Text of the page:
State of the Noles: Tight Ends

Florida State ight end Nick O'Leary is the clear starter for the next two seasons. Robert Mayer/US Presswire

When it comes to recruiting, coaches must think long-term. It's not just about which holes must be filled immediately, but rather where the needs might be in two or three years.

With that in mind, NoleNation writers David Hale and Corey Dowlar are going position by position, looking at what FSU has on its roster now and who might provide reinforcements down the line, projecting starters and evaluating the depth through 2015.

Up next, a position that could become a much bigger part of the offense in 2013: Tight end.

Current scholarship TEs (5): Nick O'Leary (Jr.), Kevin Haplea (Sr.), Christo Kourtzidis (So.), Dan Hicks (RSr.), Jeremy Kerr (Fr.)

Potential early departures: O'Leary arrived in Tallahassee as the nation's top tight end recruit, so he certainly has the talent to garner the attention of NFL scouts -- but it would require a big step forward in his junior season in 2013.

Predicted starters (Hale's pick/Dowlar's pick)

2013: O'Leary/O'Leary

2014: O'Leary/O'Leary

2015: Kourtzidis/Kourtzidis

Why they'll start: Few positions appear as straightforward looking ahead as tight end, where Florida State has a clear No. 1 in O'Leary, who figures to wrap up his career as a four-year starter. Kourtzidis projects as the clear heir apparent. The bigger question is just how significant the role of tight end will be as Jimbo Fisher tweaks its offense without longtime starting fullback Lonnie Pryor.

O'Leary took a small step forward in his sophomore campaign in 2012, catching 21 passes -- the most by a tight end during Fisher's tenure calling plays at FSU -- but even with that increased production, the tight ends accounted for just 7.5 percent of the Seminoles' receiving yards.

With Pryor gone, however, Fisher has said O'Leary could be featured as a half back, and FSU could employ more two-tight end sets. Add a first-year starter at quarterback still getting used to the offense and it stands to reason there could be a bigger role than ever for the tight ends.

EJ Manuel raved about O'Leary's potential before the 2012 season, and there were flashes of just how dangerous a weapon he could be. In the end, O'Leary's shortcomings were just as evident. But with two more years left to improve, the best is likely still to come, and the next few seasons could provide far more opportunity to showcase his skillsw.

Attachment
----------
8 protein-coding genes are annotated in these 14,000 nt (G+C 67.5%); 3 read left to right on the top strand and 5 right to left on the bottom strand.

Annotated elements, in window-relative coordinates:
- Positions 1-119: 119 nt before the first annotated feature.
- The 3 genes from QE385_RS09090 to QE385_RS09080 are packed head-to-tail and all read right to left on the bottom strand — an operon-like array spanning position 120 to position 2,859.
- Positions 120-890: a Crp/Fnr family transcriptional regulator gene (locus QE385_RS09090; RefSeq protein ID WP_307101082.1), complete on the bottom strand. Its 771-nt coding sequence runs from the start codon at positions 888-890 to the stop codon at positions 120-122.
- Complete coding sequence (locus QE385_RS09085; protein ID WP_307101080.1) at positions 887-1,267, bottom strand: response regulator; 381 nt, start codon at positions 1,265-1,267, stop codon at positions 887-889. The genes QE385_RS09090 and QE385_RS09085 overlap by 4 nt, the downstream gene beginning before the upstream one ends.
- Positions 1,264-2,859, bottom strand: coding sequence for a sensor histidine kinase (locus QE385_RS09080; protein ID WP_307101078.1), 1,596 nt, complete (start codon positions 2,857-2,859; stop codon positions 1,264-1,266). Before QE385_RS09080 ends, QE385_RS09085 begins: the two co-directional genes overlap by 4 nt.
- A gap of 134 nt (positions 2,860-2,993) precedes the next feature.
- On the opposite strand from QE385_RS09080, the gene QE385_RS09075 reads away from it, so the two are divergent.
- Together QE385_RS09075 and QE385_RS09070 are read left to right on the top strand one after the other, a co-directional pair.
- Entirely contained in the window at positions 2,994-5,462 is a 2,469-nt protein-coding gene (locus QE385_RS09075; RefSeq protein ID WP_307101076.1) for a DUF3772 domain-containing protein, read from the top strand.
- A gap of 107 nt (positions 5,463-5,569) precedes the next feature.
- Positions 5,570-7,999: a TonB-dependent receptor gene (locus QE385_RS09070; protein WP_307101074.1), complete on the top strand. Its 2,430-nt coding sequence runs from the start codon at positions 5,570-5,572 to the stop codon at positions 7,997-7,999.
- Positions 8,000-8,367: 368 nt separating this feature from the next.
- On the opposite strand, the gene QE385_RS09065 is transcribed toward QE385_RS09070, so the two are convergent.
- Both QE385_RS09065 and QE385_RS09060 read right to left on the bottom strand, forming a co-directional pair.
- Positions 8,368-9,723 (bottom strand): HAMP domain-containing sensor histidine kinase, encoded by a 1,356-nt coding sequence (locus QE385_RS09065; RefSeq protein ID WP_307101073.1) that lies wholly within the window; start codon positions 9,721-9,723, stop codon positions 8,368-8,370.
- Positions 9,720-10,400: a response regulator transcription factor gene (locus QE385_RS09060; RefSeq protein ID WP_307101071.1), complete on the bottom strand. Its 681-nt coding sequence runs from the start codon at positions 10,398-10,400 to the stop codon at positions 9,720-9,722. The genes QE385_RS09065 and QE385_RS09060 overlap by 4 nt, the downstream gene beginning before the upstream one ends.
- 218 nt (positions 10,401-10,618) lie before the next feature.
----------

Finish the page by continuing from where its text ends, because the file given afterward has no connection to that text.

Who might FSU add: Florida State only signed one tight end in the 2013 class, and Kerr might not even stay at the position. At 6-foot-6 and nearly 260 pounds, Kerr could potentially find himself growing into a massive offensive tackle. Though, it must be said, there wasn't a huge need at tight end this cycle because of the numbers at the position.

The Seminoles have only offered a pair of prospects at the position for 2014 -- Kevin Crosby (Bamberg, S.C./Bamberg) and Tyler Luatua (La Mirada, Calif./La Marida) -- so it is hard to say how they look going forward. Moral Stephens (Perry, Fla./Taylor County) could eventually grow to tight-end size since he's already pushing 6-foot-4 and 200 pounds.

Long-term grade: C-plus. The position is in good hands for 2013 with O'Leary, Kourtzidis and veteran Penn State transfer Haplea, along with a healthy Hicks. But the latter two are gone at year's end, and there's at least the possibility O'Leary could depart, too, if he enjoys a breakout season. That would leave FSU is a tight spot for 2014 and beyond and put plenty of pressure on the coaching staff to nab some depth in next year's signing class -- particularly if the position continues to evolve into a bigger part of the offensive scheme.